LITTLE ROCK, Ark — It’s tax-free weekend, meaning shoppers can save big on clothes and school supplies. But this year, the lines are a lot shorter than usual.
Two central Arkansas business owners explained with the uncertainties surrounding what the school year will look like, plus some people still not feeling comfortable shopping in stores, they don't know what to expect with this very unique tax-free weekend.
“Our expectations are pretty low, but we'll see. We're always hopeful and optimistic that things will be good,” said Jon Holcomb, owner of The Toggery in Little Rock.
Instead of crowded parking lots and long lines, it's sanitization stations and mask requirements.
“We prepared for back to school like we always have. We want to be stocked up and have products for people, even though they don't really know what's going to happen with school,” Holcomb said.
At The Toggery, no more than nine families were allowed inside to shop at a time and constant cleaning of heavy traffic areas was at the top of employees to-do's.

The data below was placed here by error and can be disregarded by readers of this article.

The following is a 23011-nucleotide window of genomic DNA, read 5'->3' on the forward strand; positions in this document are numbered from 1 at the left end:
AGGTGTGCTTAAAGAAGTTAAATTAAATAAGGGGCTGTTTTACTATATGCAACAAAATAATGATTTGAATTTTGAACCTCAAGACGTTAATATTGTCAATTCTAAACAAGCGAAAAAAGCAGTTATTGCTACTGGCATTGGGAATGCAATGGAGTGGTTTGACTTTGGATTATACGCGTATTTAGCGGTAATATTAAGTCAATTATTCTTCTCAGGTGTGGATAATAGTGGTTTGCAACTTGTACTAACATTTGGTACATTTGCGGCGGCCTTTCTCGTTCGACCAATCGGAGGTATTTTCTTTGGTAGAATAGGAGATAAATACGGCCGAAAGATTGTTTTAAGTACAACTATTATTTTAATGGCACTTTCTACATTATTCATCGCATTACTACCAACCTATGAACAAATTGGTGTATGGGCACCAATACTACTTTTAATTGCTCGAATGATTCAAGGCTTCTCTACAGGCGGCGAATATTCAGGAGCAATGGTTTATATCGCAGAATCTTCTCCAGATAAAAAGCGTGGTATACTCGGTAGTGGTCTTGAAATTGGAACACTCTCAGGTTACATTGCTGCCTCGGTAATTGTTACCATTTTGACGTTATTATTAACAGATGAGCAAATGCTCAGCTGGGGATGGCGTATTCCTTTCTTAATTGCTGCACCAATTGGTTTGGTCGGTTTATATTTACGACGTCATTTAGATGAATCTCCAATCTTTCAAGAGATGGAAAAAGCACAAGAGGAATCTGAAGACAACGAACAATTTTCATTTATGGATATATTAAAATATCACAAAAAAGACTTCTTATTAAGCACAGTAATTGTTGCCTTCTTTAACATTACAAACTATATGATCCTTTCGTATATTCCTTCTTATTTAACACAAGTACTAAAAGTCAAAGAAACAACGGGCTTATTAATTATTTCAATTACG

“We did clean a little bit more and made sure the store was a little safer, a little bit more user-friendly in terms of being able to maneuver through the store,” he explained.
While Holcomb said everything was business as usual for his children's boutique, one specific factor is making 2020's sales tax holiday different than the rest.
“Just the crowd overall. We've seen fewer people so far through the morning than we would this time in a normal year,” Holcomb added.
Even though the uniqueness of this year didn't change up the deals shoppers get at some stores, it's switching up what is flying off the shelves.
Knowledge Tree Manager Cece Preuett said teachers are buying much more than pens, pencils, and rulers.
“They’re also buying a lot of things that are essential in virtual learning," she explained. "They're also keeping in mind like, how is this gonna look in the background while I'm teaching and will it be visible.”
Preuett said this school supply store has always been a place people shop at to avoid the rush, so this year she believes they're at an advantage.
“We're definitely seeing a lot of people that are coming in, wanting to avoid crowds and hoping that this is a safer alternative than some of the bigger stores,” Preuett said.
Both businesses are hopeful the tax-free weekend reminds Arkansans to shop local.
The sales tax holiday continues until 11:59 p.m. on Sunday.